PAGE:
Following the Birds on Pristine Block Island
BLOCK ISLAND, R.I. — Like its geological cousin the mountain, a small island is best appreciated as a point in space. It sits as its own center of things, offering firm footing from which to look out, or in.
When it comes to refuge, however, they part company. Islands provide it. Mountaintops don't.
Block Island sits some 12 miles off the coast of Rhode Island, a gravelly piece of land with wind-swept bluffs and green meadows crisscrossed by 300-year-old stonewalls.
Just 6,400 acres, this glacial deposit girdled by sand cliffs has an incredible 365 freshwater ponds (one for each day of the year, the locals like to tell you). It is also home to 700 species of plants, including the endangered northern blazing star.
Historic lighthouses at Block Island's northern and southern tips still guide ships approaching Long Island Sound. A small harbor is accentuated by the white wood faades and mansard roofs of half-a-dozen grand old hotels that beckon ferries laden with the urban weary.
The island is best known as a haven for East Coast vacationers. Not so well known is that for millennia, juvenile (less than a year old) birds have migrated south in the autumn and stopped here. Just as summer tourists come to pause and rest before getting on with their lives, so do the birds, including warblers, tanagers, catbirds, chickadees, and peregrine falcons.
And where birds flock, birders follow. Patrick Dorcus is manager of the Moose Hill Audubon Sanctuary in Sharon, Mass. Each autumn he guides birding groups visiting Block Island. A Maine native, he knows the migrating habits of most North American birds. For seven years he helped manage the two Audubon sanctuaries on Block Island, giving him intimate knowledge of the island's remarkable biological diversity.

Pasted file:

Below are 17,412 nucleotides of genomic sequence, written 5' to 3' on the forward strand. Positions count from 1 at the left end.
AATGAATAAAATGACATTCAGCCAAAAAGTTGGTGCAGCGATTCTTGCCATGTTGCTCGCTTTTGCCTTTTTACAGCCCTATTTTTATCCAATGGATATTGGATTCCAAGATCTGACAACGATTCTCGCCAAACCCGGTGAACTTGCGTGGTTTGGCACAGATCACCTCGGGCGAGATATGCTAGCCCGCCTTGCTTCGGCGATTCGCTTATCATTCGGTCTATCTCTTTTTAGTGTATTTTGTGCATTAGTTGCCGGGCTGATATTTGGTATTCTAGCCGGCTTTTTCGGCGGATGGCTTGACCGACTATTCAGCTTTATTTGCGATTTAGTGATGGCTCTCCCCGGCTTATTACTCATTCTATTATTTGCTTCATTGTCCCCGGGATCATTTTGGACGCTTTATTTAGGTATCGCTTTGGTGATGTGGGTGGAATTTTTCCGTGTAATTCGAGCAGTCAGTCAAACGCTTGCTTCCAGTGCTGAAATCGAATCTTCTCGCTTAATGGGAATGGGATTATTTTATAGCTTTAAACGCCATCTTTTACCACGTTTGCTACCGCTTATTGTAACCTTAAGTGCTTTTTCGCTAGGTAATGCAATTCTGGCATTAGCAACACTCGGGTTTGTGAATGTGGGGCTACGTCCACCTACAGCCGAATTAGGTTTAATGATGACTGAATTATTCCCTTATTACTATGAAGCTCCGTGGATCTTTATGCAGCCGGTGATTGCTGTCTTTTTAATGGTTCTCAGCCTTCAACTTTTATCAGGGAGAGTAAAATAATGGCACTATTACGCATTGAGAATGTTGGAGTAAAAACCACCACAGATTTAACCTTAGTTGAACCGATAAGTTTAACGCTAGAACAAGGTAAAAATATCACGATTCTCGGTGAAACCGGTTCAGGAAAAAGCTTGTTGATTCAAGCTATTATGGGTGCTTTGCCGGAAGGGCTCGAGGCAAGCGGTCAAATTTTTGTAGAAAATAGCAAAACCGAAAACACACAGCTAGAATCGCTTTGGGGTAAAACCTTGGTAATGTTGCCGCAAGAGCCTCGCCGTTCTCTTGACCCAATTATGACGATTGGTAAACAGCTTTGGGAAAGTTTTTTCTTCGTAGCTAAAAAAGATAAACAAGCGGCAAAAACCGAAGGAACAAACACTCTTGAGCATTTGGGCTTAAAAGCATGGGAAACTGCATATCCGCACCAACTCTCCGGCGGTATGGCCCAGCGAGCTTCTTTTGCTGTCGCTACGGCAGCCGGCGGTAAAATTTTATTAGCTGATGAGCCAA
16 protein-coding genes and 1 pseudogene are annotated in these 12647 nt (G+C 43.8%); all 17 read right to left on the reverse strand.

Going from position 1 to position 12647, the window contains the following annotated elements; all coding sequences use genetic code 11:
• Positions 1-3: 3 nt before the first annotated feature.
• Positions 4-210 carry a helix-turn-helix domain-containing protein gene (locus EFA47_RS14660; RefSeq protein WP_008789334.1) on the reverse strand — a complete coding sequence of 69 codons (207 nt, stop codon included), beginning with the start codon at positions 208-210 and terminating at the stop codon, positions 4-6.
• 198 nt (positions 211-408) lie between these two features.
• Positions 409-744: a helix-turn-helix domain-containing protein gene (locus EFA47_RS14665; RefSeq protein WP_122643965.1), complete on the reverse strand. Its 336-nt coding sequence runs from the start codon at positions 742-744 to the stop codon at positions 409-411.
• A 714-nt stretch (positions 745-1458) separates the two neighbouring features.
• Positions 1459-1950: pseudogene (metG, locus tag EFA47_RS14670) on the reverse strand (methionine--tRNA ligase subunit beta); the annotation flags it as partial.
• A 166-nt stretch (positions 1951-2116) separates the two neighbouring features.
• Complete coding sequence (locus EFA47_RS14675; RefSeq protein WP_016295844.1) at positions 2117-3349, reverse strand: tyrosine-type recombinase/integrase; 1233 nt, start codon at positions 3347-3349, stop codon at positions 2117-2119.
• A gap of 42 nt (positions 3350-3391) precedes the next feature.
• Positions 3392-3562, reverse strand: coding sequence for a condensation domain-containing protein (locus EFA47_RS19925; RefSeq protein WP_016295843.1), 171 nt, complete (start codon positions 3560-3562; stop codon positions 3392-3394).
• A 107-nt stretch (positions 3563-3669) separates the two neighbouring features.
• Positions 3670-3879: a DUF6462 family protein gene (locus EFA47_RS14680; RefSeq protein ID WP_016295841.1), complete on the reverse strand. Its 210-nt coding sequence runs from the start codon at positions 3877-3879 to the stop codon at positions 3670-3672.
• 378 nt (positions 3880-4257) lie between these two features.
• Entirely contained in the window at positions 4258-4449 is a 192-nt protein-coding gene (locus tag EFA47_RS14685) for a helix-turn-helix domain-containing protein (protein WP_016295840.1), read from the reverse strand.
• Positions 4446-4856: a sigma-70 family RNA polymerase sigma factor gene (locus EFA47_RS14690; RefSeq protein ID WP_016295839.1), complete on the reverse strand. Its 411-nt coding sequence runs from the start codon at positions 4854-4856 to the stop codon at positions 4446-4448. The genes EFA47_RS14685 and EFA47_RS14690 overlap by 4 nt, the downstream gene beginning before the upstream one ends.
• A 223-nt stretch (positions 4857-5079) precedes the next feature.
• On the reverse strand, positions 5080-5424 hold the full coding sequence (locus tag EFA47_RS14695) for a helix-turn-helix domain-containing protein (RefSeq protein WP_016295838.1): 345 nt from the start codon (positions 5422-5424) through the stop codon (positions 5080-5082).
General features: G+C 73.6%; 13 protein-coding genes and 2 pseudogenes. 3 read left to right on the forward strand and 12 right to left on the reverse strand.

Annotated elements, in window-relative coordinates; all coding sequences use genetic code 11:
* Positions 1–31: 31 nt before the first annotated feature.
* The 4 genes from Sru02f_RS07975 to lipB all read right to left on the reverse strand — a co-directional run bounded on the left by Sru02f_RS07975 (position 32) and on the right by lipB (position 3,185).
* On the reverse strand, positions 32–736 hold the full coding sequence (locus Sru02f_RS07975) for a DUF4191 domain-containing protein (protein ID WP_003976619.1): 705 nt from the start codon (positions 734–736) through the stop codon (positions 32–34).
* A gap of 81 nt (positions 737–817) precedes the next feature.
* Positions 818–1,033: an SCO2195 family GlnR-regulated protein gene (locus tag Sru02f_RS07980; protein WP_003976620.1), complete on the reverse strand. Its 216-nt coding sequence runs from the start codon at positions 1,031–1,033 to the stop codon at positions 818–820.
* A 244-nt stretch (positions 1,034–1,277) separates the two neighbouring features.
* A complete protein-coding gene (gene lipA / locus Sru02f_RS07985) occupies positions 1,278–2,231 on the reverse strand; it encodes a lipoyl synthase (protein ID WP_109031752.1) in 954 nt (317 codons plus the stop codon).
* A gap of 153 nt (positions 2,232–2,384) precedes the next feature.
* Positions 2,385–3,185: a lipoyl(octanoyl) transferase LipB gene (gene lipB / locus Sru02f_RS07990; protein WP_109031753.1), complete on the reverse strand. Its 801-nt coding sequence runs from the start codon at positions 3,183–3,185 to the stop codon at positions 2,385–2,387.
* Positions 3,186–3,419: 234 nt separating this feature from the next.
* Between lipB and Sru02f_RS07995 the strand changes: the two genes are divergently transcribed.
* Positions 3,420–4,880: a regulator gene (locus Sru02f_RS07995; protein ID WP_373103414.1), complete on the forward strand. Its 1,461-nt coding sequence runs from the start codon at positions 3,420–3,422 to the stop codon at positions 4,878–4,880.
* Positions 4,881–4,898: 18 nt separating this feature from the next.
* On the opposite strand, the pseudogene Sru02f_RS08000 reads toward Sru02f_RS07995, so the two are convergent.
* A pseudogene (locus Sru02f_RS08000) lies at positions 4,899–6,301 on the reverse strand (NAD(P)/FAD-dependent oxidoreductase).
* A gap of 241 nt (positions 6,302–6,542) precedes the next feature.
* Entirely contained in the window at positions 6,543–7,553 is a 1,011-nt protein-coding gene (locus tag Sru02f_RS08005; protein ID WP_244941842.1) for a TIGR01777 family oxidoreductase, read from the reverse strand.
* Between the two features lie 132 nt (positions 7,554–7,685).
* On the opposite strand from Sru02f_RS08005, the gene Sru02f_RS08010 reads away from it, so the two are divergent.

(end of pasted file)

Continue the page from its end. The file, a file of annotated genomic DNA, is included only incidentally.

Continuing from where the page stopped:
Immature birds have never made the long flight south, he points out. They have no memory of overland routes, and they usually miss the departure by flocks of mature birds. They leave when a change in temperature triggers an instinctive need to travel south. The coastline becomes both road map and flight path.
Traveling mainly at night, the birds migrate down the New England coast. As they pass over Block Island, the vast expanse of the Atlantic opens up to them. They become disoriented, circle back on the island, and land on its southern bluffs in fields and woods. (Hawks are often waiting to take advantage of this confusion.)
With the next day's early light, the migrating birds wing their way back up the seven miles to the northern tip of the island, gather themselves, and then venture off due west, straddling the Connecticut shoreline and Long Island Sound until they can see across Long Island, from New York to New Jersey, where they then veer due south again.
In addition to taking the annual bird census, Mr. Dorcus spends many hours saddled to a tractor mowing waist-high grasses - part of a restoration effort for the orange-red American burying beetle, an insect on the federal register of endangered species.
The beetle needs wooded areas adjacent to open fields for breeding, says Dorcus. It crawls out from the woods at night, squirms under some "small dead animal in the grass to dig the earth out underneath it," he says, then lays its eggs in the carcass before retuning back to the woods. In the 17th and 18th centuries, fish thrown in the fields by Yankee farmers as fertilizer established the beetle population.
The crawling undertakers "serve as an indicator species," says Dorcus, and when they are healthy and prospering, "all kinds of other good things" are happening for migrating birds and plants.
The same can be said for small islands and people who visit them: When pristine and prosperous like Block Island, many good things happen for visitors.